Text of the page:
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Statement of Terry Fulp, Area Manager, Boulder Canyon Operations Office
Bureau of Reclamation
U.S. Department of the Interior
Before the
Energy and Natural Resources Committee
Subcommittee on Water and Power
U.S. Senate
Hearing on Climate Change and its Impact on Western Water

June 06, 2007

Madam Chairwoman and Members of the Subcommittee, my name is Terry Fulp, and I am the Area Manager at the Boulder Canyon Operations Office at the Bureau of Reclamation. It is a pleasure to be here today alongside the U.S. Geological Survey (USGS) to discuss the Bureau of Reclamation's operations, and the state of the science on global climate change.

There is extensive study, and discussion, within the scientific community about whether the West is experiencing warmer temperatures, longer growing seasons, earlier snowpack runoff, and more precipitation occurring as rain rather than snow. As the predictive capabilities of climate change models improve, western water resource management is looking to where and how to incorporate new climate change information.

A report released earlier this year from the National Academies of Science on Colorado River Basin Water Management concluded that "higher temperatures will result in less upper basin precipitation falling as snow, increased evaporative losses, and will shift the timing of peak spring snowmelt to earlier in the year." Reclamation is evaluating methodologies for incorporating climate change information into its west-wide operations.

Fortunately, Reclamation already possesses operational flexibility to respond to hydrologic change and fulfill its mission to deliver water and power in the West. Drought, flood, and wide climate variability are all common occurrences in the western United States. Given its mission, Reclamation must manage with this variability in mind. However, solutions and strategies for incorporating climate change science into water project operations is an emerging effort being undertaken by all western water management interests, not just Reclamation. Identifying the information needed will require coordinated participation from all the organizations that can provide expert climate and hydrologic sciences.

Reclamation works with its many partners to better understand and incorporate climate information into western water resource management. These partnerships include:

Secretary Kempthorne has convened a Climate Change Task Force chaired by Deputy Secretary Lynn Scarlett. In testimony delivered April 26, 2007, the Deputy Secretary spoke about the Task Force to the House Interior Appropriations Subcommittee. She explained that uncertainties persist on the timing, scale, and site-specific incidence of climate change impacts. Widely respected models differ in their projections about precipitation patterns, changes in vegetation, extent of sea level rises, and so on. Moreover, global climate modeling is just beginning to provide descriptions and projections at the regional and smaller scales that are needed to be useful for land managers on the ground.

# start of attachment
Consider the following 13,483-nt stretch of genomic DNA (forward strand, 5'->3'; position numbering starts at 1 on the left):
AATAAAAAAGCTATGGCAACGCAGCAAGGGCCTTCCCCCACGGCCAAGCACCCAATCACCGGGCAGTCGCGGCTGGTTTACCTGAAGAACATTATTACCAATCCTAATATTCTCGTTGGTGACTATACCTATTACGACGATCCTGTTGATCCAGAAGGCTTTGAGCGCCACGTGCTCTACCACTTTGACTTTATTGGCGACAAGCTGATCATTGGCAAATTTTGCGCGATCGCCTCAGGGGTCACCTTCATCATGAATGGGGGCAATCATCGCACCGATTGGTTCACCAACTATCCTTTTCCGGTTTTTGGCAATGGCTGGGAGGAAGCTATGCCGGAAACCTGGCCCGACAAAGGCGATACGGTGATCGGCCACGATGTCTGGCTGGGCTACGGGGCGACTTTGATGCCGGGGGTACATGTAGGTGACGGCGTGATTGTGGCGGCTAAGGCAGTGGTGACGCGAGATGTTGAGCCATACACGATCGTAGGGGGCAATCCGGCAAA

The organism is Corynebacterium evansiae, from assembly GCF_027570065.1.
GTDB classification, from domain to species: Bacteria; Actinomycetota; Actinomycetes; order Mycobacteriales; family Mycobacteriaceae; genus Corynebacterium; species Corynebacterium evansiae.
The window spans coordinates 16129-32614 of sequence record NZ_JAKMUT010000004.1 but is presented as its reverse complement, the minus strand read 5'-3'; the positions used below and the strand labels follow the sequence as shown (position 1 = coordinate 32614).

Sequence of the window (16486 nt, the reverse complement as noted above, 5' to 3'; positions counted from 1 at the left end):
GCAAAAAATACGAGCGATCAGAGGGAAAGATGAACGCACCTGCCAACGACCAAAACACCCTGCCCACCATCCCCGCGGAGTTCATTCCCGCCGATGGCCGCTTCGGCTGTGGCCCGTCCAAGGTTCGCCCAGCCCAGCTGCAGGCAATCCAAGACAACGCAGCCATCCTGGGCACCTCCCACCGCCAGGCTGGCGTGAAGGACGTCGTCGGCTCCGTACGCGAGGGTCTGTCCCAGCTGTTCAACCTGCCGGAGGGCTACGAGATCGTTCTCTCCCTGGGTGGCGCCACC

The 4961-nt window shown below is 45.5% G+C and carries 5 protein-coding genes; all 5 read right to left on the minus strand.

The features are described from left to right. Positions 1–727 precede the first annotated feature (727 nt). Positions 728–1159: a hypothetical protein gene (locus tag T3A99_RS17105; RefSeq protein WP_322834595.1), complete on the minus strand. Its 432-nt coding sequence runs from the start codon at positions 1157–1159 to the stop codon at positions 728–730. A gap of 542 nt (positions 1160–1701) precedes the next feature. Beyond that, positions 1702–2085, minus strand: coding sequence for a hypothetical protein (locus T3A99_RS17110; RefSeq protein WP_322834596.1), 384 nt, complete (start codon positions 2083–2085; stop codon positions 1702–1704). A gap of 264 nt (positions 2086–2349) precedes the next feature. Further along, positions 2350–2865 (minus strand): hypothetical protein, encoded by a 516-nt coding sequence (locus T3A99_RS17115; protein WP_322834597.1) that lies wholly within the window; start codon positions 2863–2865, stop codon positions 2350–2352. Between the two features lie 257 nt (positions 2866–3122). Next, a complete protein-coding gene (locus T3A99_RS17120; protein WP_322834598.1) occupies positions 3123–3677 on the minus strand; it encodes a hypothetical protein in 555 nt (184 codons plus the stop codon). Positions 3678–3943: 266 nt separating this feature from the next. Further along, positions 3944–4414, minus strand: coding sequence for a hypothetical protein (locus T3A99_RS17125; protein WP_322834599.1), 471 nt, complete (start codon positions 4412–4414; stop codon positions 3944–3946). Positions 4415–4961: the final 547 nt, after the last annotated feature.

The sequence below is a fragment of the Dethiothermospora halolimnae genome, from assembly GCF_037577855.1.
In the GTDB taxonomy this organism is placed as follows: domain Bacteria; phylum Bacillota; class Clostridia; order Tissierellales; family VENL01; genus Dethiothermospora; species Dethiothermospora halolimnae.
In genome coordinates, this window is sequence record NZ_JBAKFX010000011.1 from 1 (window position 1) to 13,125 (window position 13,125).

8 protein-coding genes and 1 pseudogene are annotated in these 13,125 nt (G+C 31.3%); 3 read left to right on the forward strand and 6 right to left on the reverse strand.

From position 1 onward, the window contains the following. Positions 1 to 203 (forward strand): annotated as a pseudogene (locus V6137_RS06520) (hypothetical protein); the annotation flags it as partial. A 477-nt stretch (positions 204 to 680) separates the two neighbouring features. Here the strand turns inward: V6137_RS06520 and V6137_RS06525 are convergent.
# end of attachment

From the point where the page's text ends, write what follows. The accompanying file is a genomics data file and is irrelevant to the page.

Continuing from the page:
To address this, the Task Force has designated three subcommittees. The first is currently reviewing the legal and policy issues associated with reviewing climate change effects in land-use planning. The second subcommittee focuses on land and water management, and cataloguing impacts relevant to Interior managed lands and waters. And the third subcommittee will focus on whether modeling might be developed at regional scales to better project more location-specific changes to the landscapes we manage. The three subcommittees will evaluate information needs and whether new types of monitoring might strengthen our understanding of on-the-ground trends in water availability and timing of flows, vegetative patterns, movement of species and so on.

Reclamation will continue to develop these partnerships to better understand and incorporate climate information into western water resource management. However, we do not believe that operational changes to release patterns or storage levels at major water facilities are warranted at this time. In order for new operational regimes to be warranted, Reclamation would look for much more specific, real-time hydrologic indicators at the basin level than currently exist, to show that runoff and inflows are occurring far outside the normal range. In some locations, methods may be available for linking climate change information to actual runoff. But more specific data to inform those methods is needed, and Reclamation would look for a dramatic change in the timing and volume of inflows beyond the capability of current operations and flood plans before implementing substantial changes in operations.

We also continue to work with our water users to institute improved water management and conservation in order to be better prepared for any possible future impacts associated with climate change. Our Water 2025 and Water Conservation Field Services Program, as well as current processes to analyze shortage sharing and coordinated water operations in the Colorado River Basin, all are important in this effort.

Together, and with the support of Congress and our customers, we believe that these activities will make Reclamation well-equipped to adapt to climate change impacts if and when they bring about new hydrologic regimes within the river basins of the West.

This concludes my written statement. I am pleased to answer any questions the subcommittee may have.